From time to time I will post stories that I have written about my grandmother, Betty Collura. I lived with her for about 14 months in 2006-2007, and it was during this time that she started showing the early signs of Alzheimer’s disease. It was an interesting time with many significant ups and downs, but I have a unique story to tell for almost every single day.
“You’re never going to guess what your grandmother did today,” my mom said, sounding all flustered and out of breath, as soon as I answered my cell phone.
After living with my grandma for over a year, I knew better than to try and guess. My experiences had taught me that every time I thought I had seen it all, my grandmother would out-do herself with something completely original. Incidents like shoplifting or throwing all old family videos in the garbage simply cannot be predicted or guessed, but I’ll leave that for another story.
“You’re right, Mom. What did she do?”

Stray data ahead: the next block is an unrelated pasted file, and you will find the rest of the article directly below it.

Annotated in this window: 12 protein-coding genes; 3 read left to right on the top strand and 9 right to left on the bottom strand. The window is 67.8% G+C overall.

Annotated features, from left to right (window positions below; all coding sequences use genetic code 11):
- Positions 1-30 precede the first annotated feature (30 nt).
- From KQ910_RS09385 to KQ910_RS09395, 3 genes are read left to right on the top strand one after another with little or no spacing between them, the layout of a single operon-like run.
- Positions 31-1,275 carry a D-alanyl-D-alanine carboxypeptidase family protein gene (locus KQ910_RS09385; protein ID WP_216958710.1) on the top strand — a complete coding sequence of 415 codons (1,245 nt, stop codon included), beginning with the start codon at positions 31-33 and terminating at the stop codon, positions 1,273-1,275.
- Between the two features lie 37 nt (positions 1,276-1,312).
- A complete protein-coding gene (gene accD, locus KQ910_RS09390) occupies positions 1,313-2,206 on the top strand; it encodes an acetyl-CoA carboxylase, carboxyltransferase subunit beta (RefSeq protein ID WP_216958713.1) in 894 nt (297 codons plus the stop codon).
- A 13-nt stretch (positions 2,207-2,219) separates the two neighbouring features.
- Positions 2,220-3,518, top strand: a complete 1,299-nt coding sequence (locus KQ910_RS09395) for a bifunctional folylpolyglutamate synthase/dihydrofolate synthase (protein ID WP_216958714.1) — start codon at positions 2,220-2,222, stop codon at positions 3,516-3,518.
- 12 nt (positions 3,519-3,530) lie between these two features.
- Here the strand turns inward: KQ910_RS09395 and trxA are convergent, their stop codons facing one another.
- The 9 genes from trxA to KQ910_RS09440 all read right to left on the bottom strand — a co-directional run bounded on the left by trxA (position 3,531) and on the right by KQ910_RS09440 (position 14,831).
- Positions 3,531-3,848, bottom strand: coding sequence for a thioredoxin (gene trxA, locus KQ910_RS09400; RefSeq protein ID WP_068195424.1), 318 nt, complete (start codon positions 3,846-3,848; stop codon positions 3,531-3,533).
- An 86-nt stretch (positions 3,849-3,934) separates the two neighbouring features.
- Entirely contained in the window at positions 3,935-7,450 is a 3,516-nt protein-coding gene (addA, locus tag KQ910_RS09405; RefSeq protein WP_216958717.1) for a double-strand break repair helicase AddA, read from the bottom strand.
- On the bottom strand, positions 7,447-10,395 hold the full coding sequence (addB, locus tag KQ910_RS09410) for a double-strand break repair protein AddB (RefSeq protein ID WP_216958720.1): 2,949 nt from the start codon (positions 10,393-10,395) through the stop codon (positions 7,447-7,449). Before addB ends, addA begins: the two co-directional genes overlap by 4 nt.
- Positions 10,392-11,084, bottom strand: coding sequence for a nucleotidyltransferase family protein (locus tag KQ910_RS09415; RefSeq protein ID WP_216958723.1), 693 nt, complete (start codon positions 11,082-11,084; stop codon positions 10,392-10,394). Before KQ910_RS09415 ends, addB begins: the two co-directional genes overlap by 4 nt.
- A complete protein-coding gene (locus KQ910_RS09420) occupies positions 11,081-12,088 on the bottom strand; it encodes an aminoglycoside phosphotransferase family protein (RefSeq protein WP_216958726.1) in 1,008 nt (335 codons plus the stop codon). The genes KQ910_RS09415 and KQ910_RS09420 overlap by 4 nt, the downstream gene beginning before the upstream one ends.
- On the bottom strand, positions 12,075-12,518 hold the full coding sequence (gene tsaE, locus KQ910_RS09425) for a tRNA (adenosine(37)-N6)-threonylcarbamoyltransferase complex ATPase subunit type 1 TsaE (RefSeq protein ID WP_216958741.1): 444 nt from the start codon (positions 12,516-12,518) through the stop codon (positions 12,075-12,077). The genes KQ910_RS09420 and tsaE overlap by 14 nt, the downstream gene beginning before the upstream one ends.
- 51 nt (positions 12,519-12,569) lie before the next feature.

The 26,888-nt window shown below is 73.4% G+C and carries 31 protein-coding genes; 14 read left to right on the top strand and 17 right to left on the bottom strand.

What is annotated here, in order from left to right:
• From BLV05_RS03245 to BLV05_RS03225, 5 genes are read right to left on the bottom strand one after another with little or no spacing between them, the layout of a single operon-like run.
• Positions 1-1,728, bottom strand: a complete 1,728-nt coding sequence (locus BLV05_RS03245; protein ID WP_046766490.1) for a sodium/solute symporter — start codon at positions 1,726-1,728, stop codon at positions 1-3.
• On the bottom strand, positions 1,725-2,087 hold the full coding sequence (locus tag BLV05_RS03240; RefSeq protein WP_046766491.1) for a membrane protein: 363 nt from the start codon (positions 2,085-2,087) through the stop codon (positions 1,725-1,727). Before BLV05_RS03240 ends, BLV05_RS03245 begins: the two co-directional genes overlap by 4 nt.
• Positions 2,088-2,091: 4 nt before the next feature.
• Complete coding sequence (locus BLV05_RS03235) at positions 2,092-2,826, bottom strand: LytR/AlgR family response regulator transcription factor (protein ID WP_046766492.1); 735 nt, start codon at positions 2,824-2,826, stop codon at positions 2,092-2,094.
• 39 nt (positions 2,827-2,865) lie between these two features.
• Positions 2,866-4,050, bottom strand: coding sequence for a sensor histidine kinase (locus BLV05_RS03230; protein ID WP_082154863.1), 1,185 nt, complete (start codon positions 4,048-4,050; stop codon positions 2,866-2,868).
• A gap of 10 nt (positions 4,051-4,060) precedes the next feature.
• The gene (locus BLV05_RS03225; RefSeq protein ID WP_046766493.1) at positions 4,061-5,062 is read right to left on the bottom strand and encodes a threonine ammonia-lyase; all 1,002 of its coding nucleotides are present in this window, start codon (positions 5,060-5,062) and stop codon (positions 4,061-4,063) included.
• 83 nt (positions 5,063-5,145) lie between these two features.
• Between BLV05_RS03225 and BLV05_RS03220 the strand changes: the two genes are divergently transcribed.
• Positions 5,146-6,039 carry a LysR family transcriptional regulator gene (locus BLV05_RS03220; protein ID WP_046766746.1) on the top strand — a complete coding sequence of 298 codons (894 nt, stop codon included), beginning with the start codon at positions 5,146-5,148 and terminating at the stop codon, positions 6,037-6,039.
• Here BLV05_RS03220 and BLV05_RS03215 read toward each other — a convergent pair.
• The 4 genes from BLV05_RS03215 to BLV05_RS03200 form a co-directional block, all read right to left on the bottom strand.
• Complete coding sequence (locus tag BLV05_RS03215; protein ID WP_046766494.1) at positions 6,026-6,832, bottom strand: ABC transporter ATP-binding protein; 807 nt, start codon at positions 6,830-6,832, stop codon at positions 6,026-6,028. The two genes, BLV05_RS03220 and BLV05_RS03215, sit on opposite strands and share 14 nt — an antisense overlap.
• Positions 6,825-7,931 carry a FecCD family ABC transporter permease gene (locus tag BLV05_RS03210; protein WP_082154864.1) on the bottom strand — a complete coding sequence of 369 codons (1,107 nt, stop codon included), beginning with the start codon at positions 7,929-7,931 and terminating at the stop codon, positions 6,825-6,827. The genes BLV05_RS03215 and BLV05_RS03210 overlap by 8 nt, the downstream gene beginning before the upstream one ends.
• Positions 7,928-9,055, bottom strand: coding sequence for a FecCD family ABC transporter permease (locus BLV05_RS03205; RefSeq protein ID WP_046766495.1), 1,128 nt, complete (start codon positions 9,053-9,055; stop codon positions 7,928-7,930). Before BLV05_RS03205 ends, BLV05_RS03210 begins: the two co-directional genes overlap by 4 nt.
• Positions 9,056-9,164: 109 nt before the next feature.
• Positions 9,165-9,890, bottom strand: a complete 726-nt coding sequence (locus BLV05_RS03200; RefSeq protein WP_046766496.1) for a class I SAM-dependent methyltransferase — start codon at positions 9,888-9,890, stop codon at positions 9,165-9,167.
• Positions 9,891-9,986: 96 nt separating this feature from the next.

“She walked all the way to the salon by herself. By herself! JoAnn at the front desk called me right after she showed up and insisted that she had an appointment. Can you believe she did that?”
“Yes and no…”
As soon as I got off the phone with my mom I used my Google maps app to look up the distance between my grandma’s house and the salon. Depending on which route she took (she couldn’t recall), she either walked a distance of 2.96 or 3.04 miles. Almost a 5K.
I was mostly shocked that my grandma decided to step out and attempt to do anything outdoors, especially in the sweltering summer heat. She had always been an indoor person who hated to sweat-it didn’t mix well with her Estee Lauder perfume and thick coat of hairspray- or expose her fair, Scandinavian skin to the sun.